January 18, 2005: Headlines: Directors - Gearan: Civil Rights: Finger Lakes Times: Mark Gearan talks about Martin Luther King Day

Peace Corps Online: Peace Corps News: Directors of the Peace Corps: Mark Gearan: January 18, 2005: Headlines: Directors - Gearan: Civil Rights: Finger Lakes Times: Mark Gearan talks about Martin Luther King Day

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Mark Gearan talks about Martin Luther King Day

Mark Gearan talks about Martin Luther King Day

Mark Gearan talks about Martin Luther King Day

Marchers brave frigid weather for MLK parade


Times Staff Writer

GENEVA — West Street second-grader Kaylee Ryan dressed for the weather.

“I’m wearing two layers of pants ... two layers of gloves and two sweaters,” said Ryan, who marched in her first-ever Martin Luther King Day parade Monday.

The march, which started at the Public Safety Building on Exchange Street and ended at the Presbyterian Church in Geneva, drew close to a 100 people, despite frigid temperatures and near-whiteout conditions, said Rosa Blue, who chairs the Martin Luther King Committee.

“It could have been sleeting. It wouldn’t have mattered,” said Ryan’s mother, Donna Davenport. “Martin Luther King is one of the most important human beings that ever lived.”

For many, the day marked an occasion to not only remember King’s many accomplishments but to continue his fight for racial equality.

Jim and Peggy Richmond remember well the day they heard King speak at Keuka College some 40 years ago.

“He was talking about the way things are today and what we have to do to progress,” recalled Jim, former president of the local NAACP chapter.

“It’s our duty to commemorate what he has done,” Peggy said, but she stressed that the fight is far from over. “We’ve come a long way, but we haven’t gotten there yet.”

For Lonnie Mallard, who has been marching in the Geneva parade since its inception 34 years ago, it gets “better and better and better” each time.

“This program brings a lot of blacks and whites together,” Mallard said, noting that nearly half of this year’s participants were white.

Following the 30-minute walk, participants congregated at the Presbyterian church for doughnuts and coffee. The church service — which included singing by the MLK Memorial Choir and an address by Hobart and William Smith Colleges’ President Mark Gearan — began at 11 a.m. MLK Committee treasurer Lucile Mallard served as mistress of ceremonies.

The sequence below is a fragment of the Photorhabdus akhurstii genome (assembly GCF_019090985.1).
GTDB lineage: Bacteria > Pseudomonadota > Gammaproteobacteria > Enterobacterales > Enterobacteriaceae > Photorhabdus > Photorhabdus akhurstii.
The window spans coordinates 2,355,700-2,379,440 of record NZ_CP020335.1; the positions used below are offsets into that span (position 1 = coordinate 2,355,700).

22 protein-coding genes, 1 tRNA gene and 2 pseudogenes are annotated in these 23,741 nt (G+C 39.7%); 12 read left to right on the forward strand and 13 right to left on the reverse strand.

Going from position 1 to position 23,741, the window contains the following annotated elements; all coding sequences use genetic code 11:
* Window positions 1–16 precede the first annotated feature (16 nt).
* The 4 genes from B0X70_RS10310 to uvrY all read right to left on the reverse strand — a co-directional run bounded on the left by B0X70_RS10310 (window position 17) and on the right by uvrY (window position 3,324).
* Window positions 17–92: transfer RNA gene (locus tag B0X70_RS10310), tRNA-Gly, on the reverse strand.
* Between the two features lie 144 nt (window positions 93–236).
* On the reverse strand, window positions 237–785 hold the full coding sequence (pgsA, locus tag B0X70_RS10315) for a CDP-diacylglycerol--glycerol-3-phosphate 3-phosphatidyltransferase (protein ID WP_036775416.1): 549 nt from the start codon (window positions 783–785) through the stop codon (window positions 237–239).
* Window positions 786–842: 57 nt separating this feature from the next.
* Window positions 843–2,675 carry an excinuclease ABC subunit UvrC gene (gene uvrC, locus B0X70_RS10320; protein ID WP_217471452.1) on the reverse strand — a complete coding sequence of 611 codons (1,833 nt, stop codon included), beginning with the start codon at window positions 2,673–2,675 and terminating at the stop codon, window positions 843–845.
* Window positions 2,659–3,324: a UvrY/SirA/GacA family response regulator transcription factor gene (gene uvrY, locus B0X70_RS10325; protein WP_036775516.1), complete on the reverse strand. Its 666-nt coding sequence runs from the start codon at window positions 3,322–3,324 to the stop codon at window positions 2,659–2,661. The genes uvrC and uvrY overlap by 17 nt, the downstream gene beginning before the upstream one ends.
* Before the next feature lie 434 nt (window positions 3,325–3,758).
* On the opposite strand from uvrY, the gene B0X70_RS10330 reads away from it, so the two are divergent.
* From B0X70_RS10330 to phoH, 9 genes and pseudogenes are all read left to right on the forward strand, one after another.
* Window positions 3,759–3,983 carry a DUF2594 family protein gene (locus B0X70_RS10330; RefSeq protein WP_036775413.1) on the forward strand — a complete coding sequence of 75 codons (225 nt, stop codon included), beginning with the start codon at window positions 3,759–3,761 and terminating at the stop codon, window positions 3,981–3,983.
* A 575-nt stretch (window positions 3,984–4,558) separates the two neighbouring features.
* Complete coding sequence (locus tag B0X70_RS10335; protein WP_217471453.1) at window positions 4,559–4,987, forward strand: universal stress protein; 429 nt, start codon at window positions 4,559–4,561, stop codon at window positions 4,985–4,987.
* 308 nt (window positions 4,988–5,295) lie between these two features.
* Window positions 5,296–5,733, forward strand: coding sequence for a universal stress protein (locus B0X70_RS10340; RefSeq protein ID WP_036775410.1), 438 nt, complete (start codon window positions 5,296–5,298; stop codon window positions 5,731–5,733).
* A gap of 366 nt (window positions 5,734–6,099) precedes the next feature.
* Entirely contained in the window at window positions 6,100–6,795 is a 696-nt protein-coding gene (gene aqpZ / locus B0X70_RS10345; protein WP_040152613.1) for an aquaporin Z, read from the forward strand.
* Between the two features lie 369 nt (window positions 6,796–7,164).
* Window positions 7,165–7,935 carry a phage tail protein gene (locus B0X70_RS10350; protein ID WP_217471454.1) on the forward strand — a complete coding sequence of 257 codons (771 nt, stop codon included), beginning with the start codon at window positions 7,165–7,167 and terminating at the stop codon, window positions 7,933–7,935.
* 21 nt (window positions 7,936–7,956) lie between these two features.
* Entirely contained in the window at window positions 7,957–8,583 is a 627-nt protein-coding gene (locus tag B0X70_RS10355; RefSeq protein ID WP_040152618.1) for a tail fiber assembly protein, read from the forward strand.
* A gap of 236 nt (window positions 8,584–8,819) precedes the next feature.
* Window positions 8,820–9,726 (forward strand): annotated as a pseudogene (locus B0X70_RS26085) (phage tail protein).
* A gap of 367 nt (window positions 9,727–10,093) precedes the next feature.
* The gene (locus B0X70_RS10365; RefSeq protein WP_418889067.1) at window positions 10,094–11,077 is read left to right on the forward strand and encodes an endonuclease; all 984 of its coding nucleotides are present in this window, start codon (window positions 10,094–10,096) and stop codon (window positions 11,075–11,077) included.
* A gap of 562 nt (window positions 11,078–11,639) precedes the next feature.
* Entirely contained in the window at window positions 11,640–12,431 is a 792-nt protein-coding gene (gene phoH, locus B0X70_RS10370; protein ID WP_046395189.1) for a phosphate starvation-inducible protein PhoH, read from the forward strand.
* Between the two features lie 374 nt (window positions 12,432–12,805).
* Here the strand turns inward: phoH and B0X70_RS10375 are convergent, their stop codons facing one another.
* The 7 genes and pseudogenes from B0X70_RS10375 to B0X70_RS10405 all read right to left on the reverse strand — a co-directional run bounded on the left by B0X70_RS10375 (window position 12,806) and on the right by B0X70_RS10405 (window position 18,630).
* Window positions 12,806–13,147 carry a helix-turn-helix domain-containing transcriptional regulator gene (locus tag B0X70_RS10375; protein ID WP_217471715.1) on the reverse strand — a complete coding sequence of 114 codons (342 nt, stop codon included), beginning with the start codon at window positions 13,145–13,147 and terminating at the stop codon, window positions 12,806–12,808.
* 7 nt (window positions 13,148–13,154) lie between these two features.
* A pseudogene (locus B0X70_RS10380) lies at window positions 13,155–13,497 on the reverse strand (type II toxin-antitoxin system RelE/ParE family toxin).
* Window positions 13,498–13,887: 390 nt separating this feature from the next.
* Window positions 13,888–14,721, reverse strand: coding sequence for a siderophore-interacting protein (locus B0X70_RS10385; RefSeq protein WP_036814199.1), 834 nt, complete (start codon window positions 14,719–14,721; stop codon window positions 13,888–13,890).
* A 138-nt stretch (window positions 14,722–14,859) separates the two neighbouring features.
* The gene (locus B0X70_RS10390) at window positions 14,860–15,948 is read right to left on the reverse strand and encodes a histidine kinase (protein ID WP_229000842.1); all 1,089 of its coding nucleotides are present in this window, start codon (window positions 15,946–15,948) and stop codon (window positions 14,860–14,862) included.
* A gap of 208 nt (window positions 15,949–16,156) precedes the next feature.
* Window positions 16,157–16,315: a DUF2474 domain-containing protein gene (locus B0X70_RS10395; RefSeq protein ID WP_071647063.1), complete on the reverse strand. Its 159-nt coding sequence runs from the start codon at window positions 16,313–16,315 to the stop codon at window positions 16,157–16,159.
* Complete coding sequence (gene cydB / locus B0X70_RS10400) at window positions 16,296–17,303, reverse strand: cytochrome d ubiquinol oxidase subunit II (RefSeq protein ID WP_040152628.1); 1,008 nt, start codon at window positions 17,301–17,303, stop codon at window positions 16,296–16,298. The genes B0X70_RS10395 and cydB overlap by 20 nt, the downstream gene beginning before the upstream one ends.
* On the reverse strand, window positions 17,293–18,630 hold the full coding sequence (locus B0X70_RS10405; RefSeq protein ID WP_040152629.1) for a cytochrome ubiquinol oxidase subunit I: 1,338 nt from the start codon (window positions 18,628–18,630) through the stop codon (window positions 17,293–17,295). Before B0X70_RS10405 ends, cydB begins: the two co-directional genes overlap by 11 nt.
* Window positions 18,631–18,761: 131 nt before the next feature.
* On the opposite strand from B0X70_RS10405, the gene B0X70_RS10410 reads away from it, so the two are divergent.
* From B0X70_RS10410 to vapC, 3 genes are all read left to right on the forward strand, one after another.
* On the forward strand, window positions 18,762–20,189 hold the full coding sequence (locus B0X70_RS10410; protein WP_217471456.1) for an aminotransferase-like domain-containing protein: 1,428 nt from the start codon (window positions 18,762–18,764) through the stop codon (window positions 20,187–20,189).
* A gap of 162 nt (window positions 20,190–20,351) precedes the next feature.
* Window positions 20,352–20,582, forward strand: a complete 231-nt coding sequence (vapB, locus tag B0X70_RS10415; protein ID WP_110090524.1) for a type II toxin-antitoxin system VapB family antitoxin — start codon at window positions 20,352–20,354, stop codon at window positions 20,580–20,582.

HWS Assistant Director of Intercultural Affairs Chevanne DeVaney introduced Gearan by highlighting his numerous political accomplishments, including his tenure as director of the Peace Corps from 1995 to 1999.

Gearan took a moment to thank many in the audience who made the event possible.

“I will not attempt to match their oratorical skills or their elegance,” Gearan said, before describing how the day became a national holiday more than two decades ago.

“It was the first holiday that had been created since 1948,” Gearan said, stressing that recently deceased Congresswoman Shirley Chisholm began pushing for the holiday in the early 1980s. Then President Ronald Reagan signed the day into law in 1983.

The holiday became a national day of service under the Clinton administration, added Gearan, who served in that administration.

“The King family and others have urged us to save this as a day on, not a day off,” Gearan said.

In keeping with that motto, Gearan noted that several HWS students have been raising money for Save the Children, to help victims of the recent earthquake and tsunami that swept across southern Asia.

Citing statistics and figures, Gearan also emphasized that Americans have yet to achieve true racial equality.

“The work that Dr. King talked about is far from over,” Gearan said. “The unemployment rate for black Americans is double the rate for white Americans. The percentage of black Americans living in poverty is climbing every year ... .”

Gearan stressed the need to keep King’s message current with the passage of time, noting that many of the Colleges’ incoming freshman this fall were born nearly 20 years after King died.

“It may seem like an ancient time to some,” said Gearan, who thinks all students should read not only King’s famous “I Have A Dream” speech, but also his less widely known “Letters from a Birmingham Jail.”

That letter, Gearan said, “will make sure that we don’t give our children a sanitized view of the civil rights movement.”

Finally, Gearan described how he finds meaning in King’s message despite his status as a white American.

“Martin Luther King redeemed the dream of the United States,” Gearan said, noting that the civil rights leader gave Americans a sense of “moral purpose.”

That moral purpose continues into today, said Gearan, who stressed that all Genevans should strive to turn the city into “a model of fairness.”

We should be able to say, Gearan concluded “that we don’t just deal with diversity but that we take pride in it.”

Following Gearan’s speech, Rosa Blue presented several community members with plaques.

Karen Baer, executive director of the city’s Commission on Human Rights won the community service award for her dedication and commitment. Charles Kenney and Lucile Mallard won heritage awards, which are given in memory of MLK Committee founding members.

As part of this week’s Martin Luther King Day celebration, Rochester Mayor William Johnson will speak Wednesday at the Colleges. His talk, titled “Why We Celebrate Martin Luther King Day,” will be at 4:30 p.m. in the Geneva Room of the HWS Warren Hunting Smith Library. The public is welcome.

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Story Source: Finger Lakes Times

This story has been posted in the following forums: : Headlines; Directors - Gearan; Civil Rights



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